Kendra Robinson

Research Technician

Kendra Robinson earned her undergraduate degree from the University of Colorado at Boulder upon completing a hydrology-based curriculum in the Environmental Science field. Her career training includes laboratory research in Psychology at the Institute of Behavioral Genetics, centered on the correlation between genes and the aging process. Her desire to gain more knowledge about public health, education, and advocacy programs and their commitment to promoting healthy communities prompted an interest in this project. She has also participated in many voluntary efforts for youth such as tutoring, training, and organizing programs and activities. She hopes to pursue graduate education in the near future.

Alexa Adamo

Graduate Research Assistant

Alexa Adamo is completing her Master’s in Women’s Studies at Georgia State University. After graduating with a Bachelor of Interdisciplinary Studies in Women’s Studies at Georgia State University in 1995, she accepted a research position with Project Prevent at Emory University, Department of Pediatrics at Grady Memorial Hospital. Project Prevent works with high-risk population of pregnant, substance abusing women and their children. As the project’s internal researcher, Alexa managed data collection with a staff of social workers and addiction counselors, monitored and analyzed data on women’s psychosocial histories, substance abuse, histories of violence, sexual behavior, etc. In 1997, she began graduate school, where she has been involved in many research projects on issues of violence, schools and gender. As the 1998-1999 recipient of the Ethel Woodruff Draper Research Fellowship in the Development of Young Women, she is presently conducting research for her master’s thesis on educational equity and middle school reform. Alexa will begin the doctoral program in community psychology in Fall 2000.

Girlyn Arganza

Graduate Research Assistant

Girlyn Arganza is a doctoral student in Community Psychology at Georgia State University. As an undergraduate at the University of Virginia, she worked on a research project examining at-risk adolescents and their families. Upon graduation, she accepted a research position with the Medical College of Virginia, Department of Psychiatry. Her work primarily focused on ecobehavioral factors influencing the efficacy of psychostimulants on children with ADHD. In her first year at Georgia State, she was the data manager on a home-based nursing education intervention for African-American children with asthma and their families. The program is currently running and examines the utility and feasibility of home visiting asthma education for needy but hard to access families. Her research interests include prevention efforts and the interface between health education and community psychology. She is also interested in the effects of cross cultural factors on children and their families.

Melanie Bliss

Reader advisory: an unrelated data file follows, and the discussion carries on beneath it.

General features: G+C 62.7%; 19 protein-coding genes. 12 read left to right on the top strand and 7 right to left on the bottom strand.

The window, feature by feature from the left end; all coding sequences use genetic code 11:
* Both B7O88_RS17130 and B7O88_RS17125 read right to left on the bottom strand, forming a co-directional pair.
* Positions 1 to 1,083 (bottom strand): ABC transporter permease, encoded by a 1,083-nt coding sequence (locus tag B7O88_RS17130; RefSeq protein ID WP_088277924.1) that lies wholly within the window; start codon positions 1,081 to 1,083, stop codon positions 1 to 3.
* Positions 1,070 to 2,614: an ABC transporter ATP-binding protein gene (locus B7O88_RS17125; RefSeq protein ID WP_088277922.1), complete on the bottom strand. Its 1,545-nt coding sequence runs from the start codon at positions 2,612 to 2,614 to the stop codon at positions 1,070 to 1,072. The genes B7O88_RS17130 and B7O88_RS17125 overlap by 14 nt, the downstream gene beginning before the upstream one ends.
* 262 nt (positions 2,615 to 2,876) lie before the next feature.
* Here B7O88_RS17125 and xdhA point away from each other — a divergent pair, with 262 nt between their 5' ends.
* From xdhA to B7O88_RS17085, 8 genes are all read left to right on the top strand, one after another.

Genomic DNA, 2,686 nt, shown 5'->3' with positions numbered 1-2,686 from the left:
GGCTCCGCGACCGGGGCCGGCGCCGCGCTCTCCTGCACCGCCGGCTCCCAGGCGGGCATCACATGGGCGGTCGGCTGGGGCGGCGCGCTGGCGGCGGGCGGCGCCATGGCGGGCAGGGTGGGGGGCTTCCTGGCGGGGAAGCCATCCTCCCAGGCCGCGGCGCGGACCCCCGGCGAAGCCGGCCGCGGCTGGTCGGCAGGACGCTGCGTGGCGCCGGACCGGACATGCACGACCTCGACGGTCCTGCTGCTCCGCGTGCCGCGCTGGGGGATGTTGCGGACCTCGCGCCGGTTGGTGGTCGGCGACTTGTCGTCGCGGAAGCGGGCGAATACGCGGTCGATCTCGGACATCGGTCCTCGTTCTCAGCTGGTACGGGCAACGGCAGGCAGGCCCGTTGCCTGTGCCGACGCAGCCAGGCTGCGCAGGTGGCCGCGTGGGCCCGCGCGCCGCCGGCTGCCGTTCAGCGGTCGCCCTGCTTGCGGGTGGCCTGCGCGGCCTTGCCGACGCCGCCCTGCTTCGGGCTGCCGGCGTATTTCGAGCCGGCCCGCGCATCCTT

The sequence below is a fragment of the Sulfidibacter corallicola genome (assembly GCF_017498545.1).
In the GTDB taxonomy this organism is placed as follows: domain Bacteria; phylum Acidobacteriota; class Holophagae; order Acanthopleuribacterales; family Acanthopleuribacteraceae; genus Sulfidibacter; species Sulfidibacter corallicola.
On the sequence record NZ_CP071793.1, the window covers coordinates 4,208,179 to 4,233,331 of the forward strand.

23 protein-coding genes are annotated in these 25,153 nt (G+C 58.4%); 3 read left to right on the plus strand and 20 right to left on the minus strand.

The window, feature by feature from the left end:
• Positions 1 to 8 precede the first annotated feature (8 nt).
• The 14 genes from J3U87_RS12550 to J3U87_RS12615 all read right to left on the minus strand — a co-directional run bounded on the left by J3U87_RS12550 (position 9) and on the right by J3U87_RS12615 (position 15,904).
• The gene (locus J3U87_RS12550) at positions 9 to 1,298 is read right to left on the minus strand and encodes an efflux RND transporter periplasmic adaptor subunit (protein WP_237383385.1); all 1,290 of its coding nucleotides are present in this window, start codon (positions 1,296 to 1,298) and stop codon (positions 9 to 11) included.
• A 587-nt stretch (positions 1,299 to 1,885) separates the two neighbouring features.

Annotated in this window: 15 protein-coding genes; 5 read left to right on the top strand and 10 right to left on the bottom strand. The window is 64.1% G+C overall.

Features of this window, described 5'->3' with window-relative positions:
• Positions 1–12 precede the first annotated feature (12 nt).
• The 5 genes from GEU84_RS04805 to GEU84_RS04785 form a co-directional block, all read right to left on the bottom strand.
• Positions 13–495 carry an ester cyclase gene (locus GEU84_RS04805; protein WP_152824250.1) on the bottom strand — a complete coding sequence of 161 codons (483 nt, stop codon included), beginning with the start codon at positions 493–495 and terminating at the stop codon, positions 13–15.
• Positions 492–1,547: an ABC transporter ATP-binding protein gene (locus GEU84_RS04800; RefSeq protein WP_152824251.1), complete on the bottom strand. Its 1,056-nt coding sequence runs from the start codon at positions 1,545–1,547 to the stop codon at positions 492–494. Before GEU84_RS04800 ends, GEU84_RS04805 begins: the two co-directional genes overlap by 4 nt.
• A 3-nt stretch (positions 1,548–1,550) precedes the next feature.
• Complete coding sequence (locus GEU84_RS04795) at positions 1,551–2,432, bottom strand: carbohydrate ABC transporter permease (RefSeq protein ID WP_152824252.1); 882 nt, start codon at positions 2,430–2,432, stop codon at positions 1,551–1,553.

Graduate Research Assistant

Melanie Bliss is a clinical doctoral student with a focus on community psychology at Georgia State University. After graduating from Berry College in Rome, GA, with a B.A. in psychology, she worked at the CDC as a behavioral scientist in the Division of STD Prevention in the Behavioral Interventions and Research Branch. While at CDC, she participated in many research projects, including a study on partner notification practices and an intervention for inner city women to decrease risky sexual behavior. She also participated in compiling a special issue of a journal focusing on technology in public health departments. Her interests include evaluation and prevention of several different community problems and the study of sexual victimization of women and children.

Violaine Chalvin, MA

Graduate Research Assistant

Violaine received a Bachelor of Arts degree in Psychology from U-Mass Boston. Upon graduation, she returned to her native country of France where she began her career in community psychology at CRIPS (Centre Regional d’Intervention et de Prevention du SIDA) and the Pasteur Institute. It was there that she began here role in HIV/AIDS prevention. Through her employer, Violaine became actively involved in a prevention project targeted toward high school students in Paris and its suburbs. In 1991, she also worked for several months with the French organization "Doctors of the World" in Iquitos (Peru) during the cholera epidemic. After her return to the US, Violaine enrolled in the Community Psychology Program at Georgia State University. Her research interest focused on the problem of occupational burnout among health care providers in AIDS care. She is interested in trying to understand the favoring factors that lead to burnout in this area of health care try to consider new ways of preventing this type of occupational stress.

Arlene Edwards

Graduate Research Assistant

Arlene Edwards is a fourth-year doctoral student in community psychology at Georgia State University, and has an M.A. in counseling from Clark Atlanta University. As a student at Georgia State she conducted, designed and implemented a training evaluation for DHR designed to target parole officers and substance abuse counselors and to increase inter-agency communication and collaboration. She also conducted research with Black women where she examined their historical and contemporary roles in the Black community. Her areas of interest include qualitative research methodologies, Black community mothering, and the investigation of the effects of the HIV/AIDS epidemic in the Black community.

Cindy Elrod

Graduate Research Assistant

Cindy Elrod is an alumni of Georgia State University with a Bachelor of Science, magna cum laude with research and advanced honors. She is currently enrolled as a student in the Community Psychology doctoral program at Georgia State University. Cindy comes to the academic environment after 22+ years in corporate management where she specialized in team building, personnel-work environment evaluation, design and implementation of departmental reorganization efforts, group training and facilitation, and systems analysis. Cindy has authored and implemented training in several areas including conflict negotiation, airline emergency preparedness and response, and frontline leadership basics. Her previous academic research has centered on human response to transitions, psychological contracts, and organizational character.